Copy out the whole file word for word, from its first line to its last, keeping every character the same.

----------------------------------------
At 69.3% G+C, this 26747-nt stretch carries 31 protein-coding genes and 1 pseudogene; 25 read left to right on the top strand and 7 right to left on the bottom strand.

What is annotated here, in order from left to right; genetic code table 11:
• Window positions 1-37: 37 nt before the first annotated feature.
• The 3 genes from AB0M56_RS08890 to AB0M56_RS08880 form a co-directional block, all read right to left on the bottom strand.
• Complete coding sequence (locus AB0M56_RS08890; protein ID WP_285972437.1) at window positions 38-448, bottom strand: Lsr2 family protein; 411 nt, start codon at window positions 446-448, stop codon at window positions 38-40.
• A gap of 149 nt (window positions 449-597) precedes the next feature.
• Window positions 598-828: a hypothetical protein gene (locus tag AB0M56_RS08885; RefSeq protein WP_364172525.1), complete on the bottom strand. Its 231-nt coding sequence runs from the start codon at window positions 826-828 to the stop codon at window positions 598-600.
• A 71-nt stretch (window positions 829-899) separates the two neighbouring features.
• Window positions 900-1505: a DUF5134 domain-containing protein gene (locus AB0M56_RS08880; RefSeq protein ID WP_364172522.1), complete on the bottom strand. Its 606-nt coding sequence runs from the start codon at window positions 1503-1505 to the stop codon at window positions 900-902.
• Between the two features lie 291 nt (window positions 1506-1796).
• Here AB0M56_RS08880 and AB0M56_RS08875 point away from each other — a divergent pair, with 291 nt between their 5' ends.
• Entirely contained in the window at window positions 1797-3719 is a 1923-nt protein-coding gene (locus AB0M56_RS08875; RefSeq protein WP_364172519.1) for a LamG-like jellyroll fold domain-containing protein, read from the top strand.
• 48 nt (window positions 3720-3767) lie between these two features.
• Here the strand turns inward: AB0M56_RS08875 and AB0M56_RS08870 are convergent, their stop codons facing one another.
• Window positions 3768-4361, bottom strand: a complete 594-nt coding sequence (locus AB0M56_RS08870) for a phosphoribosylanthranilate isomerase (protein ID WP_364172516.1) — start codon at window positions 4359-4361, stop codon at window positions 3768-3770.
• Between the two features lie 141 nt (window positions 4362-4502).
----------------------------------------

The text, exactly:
At 69.3% G+C, this 26747-nt stretch carries 31 protein-coding genes and 1 pseudogene; 25 read left to right on the top strand and 7 right to left on the bottom strand.

What is annotated here, in order from left to right; genetic code table 11:
• Window positions 1-37: 37 nt before the first annotated feature.
• The 3 genes from AB0M56_RS08890 to AB0M56_RS08880 form a co-directional block, all read right to left on the bottom strand.
• Complete coding sequence (locus AB0M56_RS08890; protein ID WP_285972437.1) at window positions 38-448, bottom strand: Lsr2 family protein; 411 nt, start codon at window positions 446-448, stop codon at window positions 38-40.
• A gap of 149 nt (window positions 449-597) precedes the next feature.
• Window positions 598-828: a hypothetical protein gene (locus tag AB0M56_RS08885; RefSeq protein WP_364172525.1), complete on the bottom strand. Its 231-nt coding sequence runs from the start codon at window positions 826-828 to the stop codon at window positions 598-600.
• A 71-nt stretch (window positions 829-899) separates the two neighbouring features.
• Window positions 900-1505: a DUF5134 domain-containing protein gene (locus AB0M56_RS08880; RefSeq protein ID WP_364172522.1), complete on the bottom strand. Its 606-nt coding sequence runs from the start codon at window positions 1503-1505 to the stop codon at window positions 900-902.
• Between the two features lie 291 nt (window positions 1506-1796).
• Here AB0M56_RS08880 and AB0M56_RS08875 point away from each other — a divergent pair, with 291 nt between their 5' ends.
• Entirely contained in the window at window positions 1797-3719 is a 1923-nt protein-coding gene (locus AB0M56_RS08875; RefSeq protein WP_364172519.1) for a LamG-like jellyroll fold domain-containing protein, read from the top strand.
• 48 nt (window positions 3720-3767) lie between these two features.
• Here the strand turns inward: AB0M56_RS08875 and AB0M56_RS08870 are convergent, their stop codons facing one another.
• Window positions 3768-4361, bottom strand: a complete 594-nt coding sequence (locus AB0M56_RS08870) for a phosphoribosylanthranilate isomerase (protein ID WP_364172516.1) — start codon at window positions 4359-4361, stop codon at window positions 3768-3770.
• Between the two features lie 141 nt (window positions 4362-4502).